Beyond. Health and Wellness Magazine July 2016 - Page 8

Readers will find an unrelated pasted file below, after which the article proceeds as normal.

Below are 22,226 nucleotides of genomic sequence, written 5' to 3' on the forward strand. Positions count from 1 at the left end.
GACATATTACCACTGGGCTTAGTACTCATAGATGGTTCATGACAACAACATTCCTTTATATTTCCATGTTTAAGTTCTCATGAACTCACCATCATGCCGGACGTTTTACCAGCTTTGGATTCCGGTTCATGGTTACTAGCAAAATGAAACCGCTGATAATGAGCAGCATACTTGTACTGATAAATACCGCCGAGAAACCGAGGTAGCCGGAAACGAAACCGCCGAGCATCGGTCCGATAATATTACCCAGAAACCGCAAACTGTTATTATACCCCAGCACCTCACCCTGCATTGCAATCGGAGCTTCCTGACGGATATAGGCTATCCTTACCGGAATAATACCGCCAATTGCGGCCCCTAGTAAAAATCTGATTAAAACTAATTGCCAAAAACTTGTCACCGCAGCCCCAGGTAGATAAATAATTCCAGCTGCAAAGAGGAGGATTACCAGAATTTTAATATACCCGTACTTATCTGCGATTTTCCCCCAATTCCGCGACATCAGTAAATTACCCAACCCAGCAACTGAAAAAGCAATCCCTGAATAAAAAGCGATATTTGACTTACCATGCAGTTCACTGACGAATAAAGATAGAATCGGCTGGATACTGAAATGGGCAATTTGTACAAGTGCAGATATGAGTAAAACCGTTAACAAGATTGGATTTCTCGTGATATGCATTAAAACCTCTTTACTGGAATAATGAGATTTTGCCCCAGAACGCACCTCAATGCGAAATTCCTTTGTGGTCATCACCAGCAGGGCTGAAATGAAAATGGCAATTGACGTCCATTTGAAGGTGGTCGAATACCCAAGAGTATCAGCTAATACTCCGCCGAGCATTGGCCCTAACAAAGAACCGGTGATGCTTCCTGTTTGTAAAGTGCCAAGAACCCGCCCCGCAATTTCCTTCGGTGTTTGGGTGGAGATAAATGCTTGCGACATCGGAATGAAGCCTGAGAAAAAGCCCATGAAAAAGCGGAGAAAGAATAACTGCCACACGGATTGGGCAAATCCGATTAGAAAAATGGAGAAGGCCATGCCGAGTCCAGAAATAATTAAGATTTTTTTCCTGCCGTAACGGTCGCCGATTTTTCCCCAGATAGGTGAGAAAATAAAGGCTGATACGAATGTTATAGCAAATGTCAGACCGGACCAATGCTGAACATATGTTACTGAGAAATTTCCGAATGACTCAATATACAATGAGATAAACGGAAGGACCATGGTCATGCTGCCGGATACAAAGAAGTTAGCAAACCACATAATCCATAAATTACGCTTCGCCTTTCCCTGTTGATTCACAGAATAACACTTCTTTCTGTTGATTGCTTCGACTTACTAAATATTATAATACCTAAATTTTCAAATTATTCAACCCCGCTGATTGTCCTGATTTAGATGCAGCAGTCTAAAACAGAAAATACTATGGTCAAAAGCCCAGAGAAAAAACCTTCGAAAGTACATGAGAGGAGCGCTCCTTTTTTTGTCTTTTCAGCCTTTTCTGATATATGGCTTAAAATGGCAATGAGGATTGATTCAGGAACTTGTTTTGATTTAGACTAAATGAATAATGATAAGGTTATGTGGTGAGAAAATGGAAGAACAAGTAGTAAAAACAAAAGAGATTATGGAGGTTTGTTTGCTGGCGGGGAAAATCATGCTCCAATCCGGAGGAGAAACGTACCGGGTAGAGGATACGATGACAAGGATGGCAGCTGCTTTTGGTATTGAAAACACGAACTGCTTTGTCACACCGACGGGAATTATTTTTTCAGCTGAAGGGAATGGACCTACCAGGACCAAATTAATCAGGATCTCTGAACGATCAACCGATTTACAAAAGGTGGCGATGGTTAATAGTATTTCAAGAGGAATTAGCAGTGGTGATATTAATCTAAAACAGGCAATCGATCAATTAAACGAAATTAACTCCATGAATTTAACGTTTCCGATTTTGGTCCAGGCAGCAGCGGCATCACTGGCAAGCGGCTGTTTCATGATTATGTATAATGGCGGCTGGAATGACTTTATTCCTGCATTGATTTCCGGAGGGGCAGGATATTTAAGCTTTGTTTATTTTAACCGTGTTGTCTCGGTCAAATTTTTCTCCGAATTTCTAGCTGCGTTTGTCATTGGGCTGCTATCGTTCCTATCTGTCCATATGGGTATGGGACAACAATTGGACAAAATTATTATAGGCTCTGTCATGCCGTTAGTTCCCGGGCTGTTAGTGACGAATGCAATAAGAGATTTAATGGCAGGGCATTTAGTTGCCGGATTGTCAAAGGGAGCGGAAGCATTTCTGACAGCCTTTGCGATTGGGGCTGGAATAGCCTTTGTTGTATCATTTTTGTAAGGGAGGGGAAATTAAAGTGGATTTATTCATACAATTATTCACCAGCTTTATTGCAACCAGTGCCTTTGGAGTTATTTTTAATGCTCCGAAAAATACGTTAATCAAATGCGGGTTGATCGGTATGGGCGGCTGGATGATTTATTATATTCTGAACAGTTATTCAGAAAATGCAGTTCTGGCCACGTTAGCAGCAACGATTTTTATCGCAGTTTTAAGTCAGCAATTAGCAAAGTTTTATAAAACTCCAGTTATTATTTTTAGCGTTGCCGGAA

Healthy Diet is more important than ever. As a society, we see the effects of poor diet at a younger and younger age. Let’s first look at the eating behaviors of most kids • Most U.S. youth consumes less than the recommended amounts of vegetables, fruits, whole-grains, dairy products and oils. • And according to recent data, 91% of Americans don’t eat the daily recommendation of vegetables. • Most US youth eats more than the recommended maximum daily intake of sodium by over 90%. • Empty calories from added sugars and solid fats contribute to 40% of daily calories for children and adolescents aged 2–18 years, affecting the overall quality of their diets. Approximately half of these empty calories come from six sources: soda, fruit drinks, dairy desserts, grain desserts, pizza, and whole milk. • Adolescents drink more full-calorie soda per day than milk. Males aged 12–19 years drink an average of 22 ounces of full-calorie soda per day, more 8 7 than twice their intake of fluid milk (10 ounces), and females drink an average of 14 ounces of full-calorie soda and only 6 ounces of fluid milk. Statistics that help support why kids should eat more fruits and vegetables (All of these are from the CDC, Center for Disease Prevention or fitness.gov) • Childhood obesity has more than doubled in children and quadrupled in adolescents in the past 30 years. • In 2012, more than one-third of children and adolescents were overweight or obese. • Only one in three children is physically active every day. • Children now spend more than seven and a half hours a day in front of a screen including TV, video games and computers. • There is a huge difference depending on socioeconomic status. Nearly 45% of children living in poverty are overweight or obese compared to 22% of children living in households with incomes four times the poverty level. • Obesity-related illness, including chronic disease, disability, and death, is estimated to carry an annual cost of $190.2 billion. Projections estimate that by 2018, obesity will cost the U.S. 21 percent of our total healthcare costs – $344 billion annually. • Obesity is also a growing threat to national security – a surprising 27% of young Americans are too overweight to serve in our military. Approximately 15,000 potential recruits fail their physicals every year because they are unfit. • Overweight and obesity are the results of “caloric imbalance”—too few calories expended for some calories consumed—